Locally based lithium-battery maker EnerDel serves as collateral on a $15 million bridge loan taken out late last month by its New York-based parent, Ener1.
Ener1 is trying to raise $60 million or more to finance its operations this year, which include ramping up production of battery packs for electric vehicles at a new plant in Hancock County.
The Cayman Islands branch of Credit Suisse AG provided the loan March 23, and it comes due June 23. Ener1 will pay an interest rate on the short-term loan of about 6 percent.
Greg Hahn, chief investment officer at Winthrop Capital Management in Carmel, said the interest terms are favorable, “but to put the company stock as collateral on what’s called a bridge loan is a pill to swallow.
“I actually think it’s a reflection of how tight credit still is in this market.”
Additional security on the loan is Ener1’s stake in the Norwegian electric car maker Think Holdings and warrants for Credit Suisse to buy Ener1 stock.
In an e-mail statement, Rachel Carroll, Ener1’s vice president of corporate communications, said the loan will give Ener1 time to put in place long-term financing.
Although the company is in line for significant government subsidies, it needs to raise an additional $60 million to $70 million for its operations this year.
Ener1 has landed a $118 million federal grant and expects to receive a Department of Energy loan for $250 million to $300 million.
The company also is in line for $21 million in tax credits from the state of Indiana because it chose to build its first full-scale battery production facility in Hancock County and plans to hire 1,400 people over the next several years.
EnerDel formed in 1994 via the merger of the lithium-battery operations of Ener1 and Michigan-based Delphi Corp. The company has its headquarters at Hague Road, where about 200 of its 260 employees and independent contractors work.
EnerDel already is occupying its new Hancock County production space at Axcess 70, an industrial park at Interstate 70 and Mount Comfort Road, spokesman Guy Westermeyer said. The company has leased 211,500 square feet and has an option to double that space.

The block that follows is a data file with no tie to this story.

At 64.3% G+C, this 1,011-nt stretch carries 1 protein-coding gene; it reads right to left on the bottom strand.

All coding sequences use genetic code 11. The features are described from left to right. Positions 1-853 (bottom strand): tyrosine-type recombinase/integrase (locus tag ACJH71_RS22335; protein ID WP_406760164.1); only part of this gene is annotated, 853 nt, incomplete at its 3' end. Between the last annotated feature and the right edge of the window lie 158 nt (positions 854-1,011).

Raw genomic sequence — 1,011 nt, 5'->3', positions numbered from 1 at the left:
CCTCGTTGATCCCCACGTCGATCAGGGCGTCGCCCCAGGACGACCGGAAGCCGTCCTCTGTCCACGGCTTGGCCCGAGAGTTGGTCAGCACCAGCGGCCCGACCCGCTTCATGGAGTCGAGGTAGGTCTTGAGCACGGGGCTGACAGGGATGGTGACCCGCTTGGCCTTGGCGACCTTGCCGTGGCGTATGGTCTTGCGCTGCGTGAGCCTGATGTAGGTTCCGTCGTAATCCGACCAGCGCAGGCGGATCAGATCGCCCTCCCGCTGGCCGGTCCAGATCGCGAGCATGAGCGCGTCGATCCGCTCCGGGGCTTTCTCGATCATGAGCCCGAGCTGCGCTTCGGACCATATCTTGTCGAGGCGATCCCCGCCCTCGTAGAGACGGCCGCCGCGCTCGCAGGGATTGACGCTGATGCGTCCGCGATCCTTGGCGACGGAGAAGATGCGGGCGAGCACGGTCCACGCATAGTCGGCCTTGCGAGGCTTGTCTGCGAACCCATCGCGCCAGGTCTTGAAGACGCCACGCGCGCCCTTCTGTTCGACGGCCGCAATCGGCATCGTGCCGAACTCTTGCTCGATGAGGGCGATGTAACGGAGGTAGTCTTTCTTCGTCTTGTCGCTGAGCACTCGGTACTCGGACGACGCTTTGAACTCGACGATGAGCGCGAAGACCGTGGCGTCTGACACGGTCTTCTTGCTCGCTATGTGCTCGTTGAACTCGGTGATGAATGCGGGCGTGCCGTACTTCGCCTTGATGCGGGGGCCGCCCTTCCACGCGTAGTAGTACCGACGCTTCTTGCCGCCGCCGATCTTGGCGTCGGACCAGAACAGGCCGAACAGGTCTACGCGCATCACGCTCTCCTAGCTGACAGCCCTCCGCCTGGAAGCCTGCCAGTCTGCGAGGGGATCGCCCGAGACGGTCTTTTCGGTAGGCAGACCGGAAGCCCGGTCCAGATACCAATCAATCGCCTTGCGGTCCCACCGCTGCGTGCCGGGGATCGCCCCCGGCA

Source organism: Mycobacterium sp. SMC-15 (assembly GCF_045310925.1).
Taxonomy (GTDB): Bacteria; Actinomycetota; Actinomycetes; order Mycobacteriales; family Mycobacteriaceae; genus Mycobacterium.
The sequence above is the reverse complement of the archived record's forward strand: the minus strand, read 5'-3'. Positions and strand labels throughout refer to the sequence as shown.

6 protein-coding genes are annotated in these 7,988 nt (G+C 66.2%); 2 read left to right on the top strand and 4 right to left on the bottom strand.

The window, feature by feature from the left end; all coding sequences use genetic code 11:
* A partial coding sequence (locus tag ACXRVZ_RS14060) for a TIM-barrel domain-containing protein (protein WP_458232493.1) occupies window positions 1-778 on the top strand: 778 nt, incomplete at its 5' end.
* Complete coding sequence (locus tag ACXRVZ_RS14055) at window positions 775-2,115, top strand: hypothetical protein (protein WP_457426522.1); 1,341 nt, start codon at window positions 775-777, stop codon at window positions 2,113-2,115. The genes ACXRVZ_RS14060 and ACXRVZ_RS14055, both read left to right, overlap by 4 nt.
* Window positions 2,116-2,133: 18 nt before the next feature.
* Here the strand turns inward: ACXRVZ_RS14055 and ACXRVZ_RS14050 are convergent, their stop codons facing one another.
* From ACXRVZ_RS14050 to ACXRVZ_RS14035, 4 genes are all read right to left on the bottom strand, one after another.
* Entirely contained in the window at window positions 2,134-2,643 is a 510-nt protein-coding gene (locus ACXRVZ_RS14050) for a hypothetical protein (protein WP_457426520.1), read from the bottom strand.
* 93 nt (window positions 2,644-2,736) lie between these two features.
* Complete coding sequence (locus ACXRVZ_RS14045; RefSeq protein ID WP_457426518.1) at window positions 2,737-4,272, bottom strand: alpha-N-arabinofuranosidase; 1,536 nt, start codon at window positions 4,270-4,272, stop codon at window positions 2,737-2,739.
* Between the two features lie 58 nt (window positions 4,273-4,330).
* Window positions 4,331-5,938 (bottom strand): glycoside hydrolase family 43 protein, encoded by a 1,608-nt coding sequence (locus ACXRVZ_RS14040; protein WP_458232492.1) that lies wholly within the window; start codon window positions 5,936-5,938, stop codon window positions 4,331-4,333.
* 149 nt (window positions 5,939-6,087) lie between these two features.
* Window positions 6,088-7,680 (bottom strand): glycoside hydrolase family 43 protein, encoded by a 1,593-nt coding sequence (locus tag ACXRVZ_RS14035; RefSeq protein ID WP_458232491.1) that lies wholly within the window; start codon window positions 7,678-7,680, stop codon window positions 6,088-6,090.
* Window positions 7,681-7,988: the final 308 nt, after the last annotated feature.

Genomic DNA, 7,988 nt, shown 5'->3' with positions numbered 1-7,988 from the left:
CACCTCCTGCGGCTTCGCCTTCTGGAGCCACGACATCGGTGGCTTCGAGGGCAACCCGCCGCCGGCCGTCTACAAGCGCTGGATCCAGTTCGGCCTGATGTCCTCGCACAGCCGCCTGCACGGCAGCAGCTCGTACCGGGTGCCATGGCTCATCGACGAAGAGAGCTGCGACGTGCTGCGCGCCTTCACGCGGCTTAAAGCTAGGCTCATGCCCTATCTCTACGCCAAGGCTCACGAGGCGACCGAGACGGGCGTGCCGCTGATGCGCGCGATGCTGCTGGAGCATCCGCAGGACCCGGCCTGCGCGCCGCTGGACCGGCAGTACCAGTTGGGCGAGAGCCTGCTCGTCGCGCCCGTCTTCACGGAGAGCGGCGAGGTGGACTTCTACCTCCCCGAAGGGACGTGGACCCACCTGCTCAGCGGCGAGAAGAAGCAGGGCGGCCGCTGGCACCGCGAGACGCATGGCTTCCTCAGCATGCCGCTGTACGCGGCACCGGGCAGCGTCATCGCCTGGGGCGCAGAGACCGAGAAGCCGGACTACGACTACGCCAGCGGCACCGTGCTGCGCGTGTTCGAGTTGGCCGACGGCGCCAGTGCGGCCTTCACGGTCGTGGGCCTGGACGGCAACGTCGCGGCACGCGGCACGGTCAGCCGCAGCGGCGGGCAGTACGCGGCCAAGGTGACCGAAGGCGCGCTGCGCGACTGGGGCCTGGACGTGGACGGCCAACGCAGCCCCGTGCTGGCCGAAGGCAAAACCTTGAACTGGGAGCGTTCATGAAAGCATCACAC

EnerDel also is expanding in Korea, where it produces the cells for its battery packs.
It is the largest subsidiary of Ener1, which also develops fuel-cell products and nanotechnology-based materials used in manufacturing.
EnerDel is continuing to burn through cash as it ramps up operations. Ener1 reported a $52 million loss in 2009. Operations consumed $41 million, reducing cash on hand to $14 million.
CEO Charles Gassenheimer said during a March 11 conference call with analysts that the company needs to raise $150 million for the next three years.
Ener1 could sell as much as $60 million in stock to cover this year’s needs, but that would dilute the shares of existing investors.
“I do believe that there are better ways for this company to attract long-term investor capital,” Gassenheimer said.
He declined to detail his preferred means of financing, but said, “I’m highly confident that we may very well be heading down a different path that doesn’t involve coming to the … public capital markets.”
Deutsch Bank analysts interpreted Gassenheimer’s remarks to mean he’s looking to private equity, or strategic investors, such as automotive suppliers or automakers.
“We believe that a large-scale investment, particularly one from a strategic investor … would represent a validation of the company’s prospects and potentially a significant catalyst for the stock,” the analysts said in a March 12 note.
The analysts also were encouraged by EnerDel’s prospects of lining up additional customers for its batteries. The company’s ramp-up is tied to its exclusive-supplier agreement with Think, which hopes to set up a North American manufacturing operation in Elkhart. (Ener1 owns a 31-percent stake in Think.)
The company expects to land two new customers, one in Asia and one in Europe, this year, Chief Strategy Officer Jeffrey Seidel said during the conference call.•